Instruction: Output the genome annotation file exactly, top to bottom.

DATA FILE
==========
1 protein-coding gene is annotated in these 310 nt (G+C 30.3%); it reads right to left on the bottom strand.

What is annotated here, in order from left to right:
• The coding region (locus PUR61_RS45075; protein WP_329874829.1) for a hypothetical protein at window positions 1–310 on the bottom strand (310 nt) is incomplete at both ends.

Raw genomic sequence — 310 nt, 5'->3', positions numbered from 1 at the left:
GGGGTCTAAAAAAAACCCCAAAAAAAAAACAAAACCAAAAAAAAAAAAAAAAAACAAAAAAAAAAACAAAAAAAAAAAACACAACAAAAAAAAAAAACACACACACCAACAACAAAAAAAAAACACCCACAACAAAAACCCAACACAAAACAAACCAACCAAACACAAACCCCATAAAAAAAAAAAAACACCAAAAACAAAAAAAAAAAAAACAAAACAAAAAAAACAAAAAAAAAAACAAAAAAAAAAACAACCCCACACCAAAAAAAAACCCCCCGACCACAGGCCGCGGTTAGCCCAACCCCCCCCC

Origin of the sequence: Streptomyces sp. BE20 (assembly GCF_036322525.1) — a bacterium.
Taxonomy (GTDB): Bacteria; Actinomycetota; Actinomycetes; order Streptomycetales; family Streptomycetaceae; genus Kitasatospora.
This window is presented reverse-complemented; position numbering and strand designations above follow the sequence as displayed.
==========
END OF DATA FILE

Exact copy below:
1 protein-coding gene is annotated in these 310 nt (G+C 30.3%); it reads right to left on the bottom strand.

What is annotated here, in order from left to right:
• The coding region (locus PUR61_RS45075; protein WP_329874829.1) for a hypothetical protein at window positions 1–310 on the bottom strand (310 nt) is incomplete at both ends.

Raw genomic sequence — 310 nt, 5'->3', positions numbered from 1 at the left:
GGGGTCTAAAAAAAACCCCAAAAAAAAAACAAAACCAAAAAAAAAAAAAAAAAACAAAAAAAAAAACAAAAAAAAAAAACACAACAAAAAAAAAAAACACACACACCAACAACAAAAAAAAAACACCCACAACAAAAACCCAACACAAAACAAACCAACCAAACACAAACCCCATAAAAAAAAAAAAACACCAAAAACAAAAAAAAAAAAAACAAAACAAAAAAAACAAAAAAAAAAACAAAAAAAAAAACAACCCCACACCAAAAAAAAACCCCCCGACCACAGGCCGCGGTTAGCCCAACCCCCCCCC

Origin of the sequence: Streptomyces sp. BE20 (assembly GCF_036322525.1) — a bacterium.
Taxonomy (GTDB): Bacteria; Actinomycetota; Actinomycetes; order Streptomycetales; family Streptomycetaceae; genus Kitasatospora.
This window is presented reverse-complemented; position numbering and strand designations above follow the sequence as displayed.